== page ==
The essential principle of my improvement may be utilized for reproducing, in durable and amplified form, thefragile records made by the old styles of phonographs. In the diagram Fig. 8 is illustrated the lembodiment of my improvement in an apparatus for this purpose. The letter A2 designates a cylinder which may be arranged to travel longitudinally, as well as to rotate in a manner similar to that ofthe cylinder of the old styles of phonographs. B3 is a lever provided With a stylus, b, for acting upon an old record-sheet,

which may vbe placed upon this cylinder. Said lever has an adjustable fulcrum, f', and at the end opposite the stylus carries a pressure-roller, B. The letter G indicates a supporting-table, against which the roller IB1 will be pressed by a spring, s". This table has an opening at g3, through which plays the edge of a cutter-Wheel, Ii, which may be given a rotary motion by any suitable means. The letter II4 indicates a record-strip, which may be drawn under the Wheel B" and across the edge of the cutter-wheel, and if, while the said strip is so drawn, the cylinderiAZ be rotated, the record-strip thereon Willvibrate the lever B3 and cause the roller B to'press the recordstrip in contact with the edge of the cutter- Wheel With a varying pressure corresponding to the indentations of the record-sheet, which will be thus copied` and given the form of a continuous strip. It is obvious that the copy may be much amplified by regulating the position of the adjustable fulcrum, so that the Wheel B'l will be carried by a long arm having any desired proportion to a shorter arm ofthe lever B3, which carries the stylus.

The record-strips produced by my improved machine are peculiarly applicable for use in transmitting messages by telephone-21s, for

instance, should a person desiring to transmit a telephonie message befunable to send his message immediately and have no timeto Wait, he may prepare a record or message strip by one of my phonographs, and the telephonie operator may uscthe strip in transmitting the message at a future time, or in its regular order with other messages Waiting until the line can be used.

In Fig. 9 the letter U indicates a portion of a telephonie transmitter which may be used for transmitting messages either directly by the voice or through the instrumentality of a record-strip. The letter U indicates a diaphragm arranged in the mouth-piece in the usual manner, and provided on its rear surface with a carbon butt-on, a, which is in contact with another carbon button, u, carried bya spring, ai. The carbon button at has projecting from its rear side a stylus, a3, behindy which is a guide, u", for a record-strip, h. The diaphragm U and the spring ai are supposed to be connected with the primary circuit of an induction-coil in the usual manner. It is not necessary to explain the manner of transmitting directly by the voice; but in ease a record-strip, as shown at h, is to be used, such strip is drawn through the guide a, with its indented or record edge in contact with the tip of the stylus a, and Will vibrate said stylus longitudinally, so that the pressurebetween the buttons u and a will be varied `in correspondence with the indentations of the strip, and `thus the current varied in a manner to transmit the message represented by the strip.

In Fig. l() is illustrated another form of transmitter, in which an armatirre, V, is provided with a stylus, v, to receive the action of a record-strip, as shown at h', so that said armature will be vibrated in front of the core of an electro-magnet, V', and induced undulatory currents be thus set up in the coil of the magnet in correspondence with the record, such induced currents traversing a line-Wire and acting upon a receiver in the usual manner.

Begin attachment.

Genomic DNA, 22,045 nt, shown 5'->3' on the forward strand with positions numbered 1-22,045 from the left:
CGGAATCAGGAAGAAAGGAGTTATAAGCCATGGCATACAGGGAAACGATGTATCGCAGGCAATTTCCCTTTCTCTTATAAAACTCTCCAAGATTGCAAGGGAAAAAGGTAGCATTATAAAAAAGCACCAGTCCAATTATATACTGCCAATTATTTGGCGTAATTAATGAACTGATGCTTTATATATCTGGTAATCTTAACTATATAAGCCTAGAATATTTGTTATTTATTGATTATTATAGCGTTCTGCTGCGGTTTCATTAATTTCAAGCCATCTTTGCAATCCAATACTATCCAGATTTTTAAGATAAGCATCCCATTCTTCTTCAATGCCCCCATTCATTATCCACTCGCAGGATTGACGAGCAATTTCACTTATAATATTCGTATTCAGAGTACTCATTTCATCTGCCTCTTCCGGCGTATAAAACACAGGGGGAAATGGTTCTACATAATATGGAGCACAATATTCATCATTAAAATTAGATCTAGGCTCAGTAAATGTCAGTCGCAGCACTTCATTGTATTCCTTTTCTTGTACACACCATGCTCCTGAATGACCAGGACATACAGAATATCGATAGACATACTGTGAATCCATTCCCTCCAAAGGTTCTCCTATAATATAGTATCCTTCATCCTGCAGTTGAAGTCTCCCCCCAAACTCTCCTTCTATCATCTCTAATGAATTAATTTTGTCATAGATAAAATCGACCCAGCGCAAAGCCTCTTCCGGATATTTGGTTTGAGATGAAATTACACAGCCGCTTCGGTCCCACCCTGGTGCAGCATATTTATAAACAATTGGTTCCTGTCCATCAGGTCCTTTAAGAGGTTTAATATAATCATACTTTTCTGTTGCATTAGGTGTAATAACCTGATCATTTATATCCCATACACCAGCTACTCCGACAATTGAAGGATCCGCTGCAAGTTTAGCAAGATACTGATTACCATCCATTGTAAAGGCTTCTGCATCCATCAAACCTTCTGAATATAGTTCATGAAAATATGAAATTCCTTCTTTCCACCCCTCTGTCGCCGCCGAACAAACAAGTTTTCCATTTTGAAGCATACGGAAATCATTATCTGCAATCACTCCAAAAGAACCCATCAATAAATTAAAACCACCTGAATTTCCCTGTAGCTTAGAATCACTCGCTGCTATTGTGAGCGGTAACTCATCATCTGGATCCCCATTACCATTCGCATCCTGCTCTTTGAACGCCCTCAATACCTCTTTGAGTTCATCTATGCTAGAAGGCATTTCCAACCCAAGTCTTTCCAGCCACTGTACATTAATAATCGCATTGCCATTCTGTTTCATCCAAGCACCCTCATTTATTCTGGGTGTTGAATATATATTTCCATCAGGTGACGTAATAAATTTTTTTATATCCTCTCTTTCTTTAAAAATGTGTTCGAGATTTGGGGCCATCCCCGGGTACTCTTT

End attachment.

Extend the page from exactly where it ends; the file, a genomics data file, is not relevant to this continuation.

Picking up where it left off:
As before stated, the record-strip may be given various forms in cross-section-such, for instance, as illustrated in FiO. 11.` II indicates the flat strip, oblong in cross-section, and with rectangular edges. II is a strip triangular in cross-section. II2 is a round strip. l-I3 is a 'dat strip having double-beveled edges, and II is a strip having sharp ribs to receive the action of the cutter. These strips may be made of any of the metals hereinbefore mentioned, or any durable material which will withstand the frictional Wear and handling incident to their use. It will sometimes be found of advantage to make the record-strip of soft steel and temper or harden it after-the record has been cut. ,Such a strip will obviously be extremely durable. I

Having now fully described my invention and explained the operation thereof, I Wish it to be understood that I do not confine myself to theprecise details of construction shown in IIO my drawings and heretofore particularly described, but may vary the` same in any manner for the 'better carrying out the essential principles of my improvement.

What I claim is- 1. In a phonograph, the combination, with means for moving a record-stri p by sound, of one or mol'e moving cutters arranged to act upon said strip, substantially as described, and for the purpose set forth.

'2. In a phonograph, the combination, with the diaphragm and the moving cutter arranged to act upon astrip vibrated by said diaphragm, of feeding mechanism adapted to move a record-strip across the edge of the cutter, substantially as described.

3. In a phonograph, the combination, with the diaphragm and two moving cutters, of feeding mechanism adapted to move a continuous strip between said cutters, and intermediate devices for transmitting a vibratory motion to said strip from the diaphragm, so that in vibrating a record-strip by sounds and caus-V ing said strip to be cut during and in proportion to its vibration by a cutting-instrument operated independently of the diaphragm, substantially as described. 4

In testimony whereof I have signed this specification in the presence of two subscribing wit nesses.

v A CHRISTOPHER COLUMBUS REYNOLDS. Witnesses:

GEO. W. CURTIS,

VILLIAM VILKERsoN.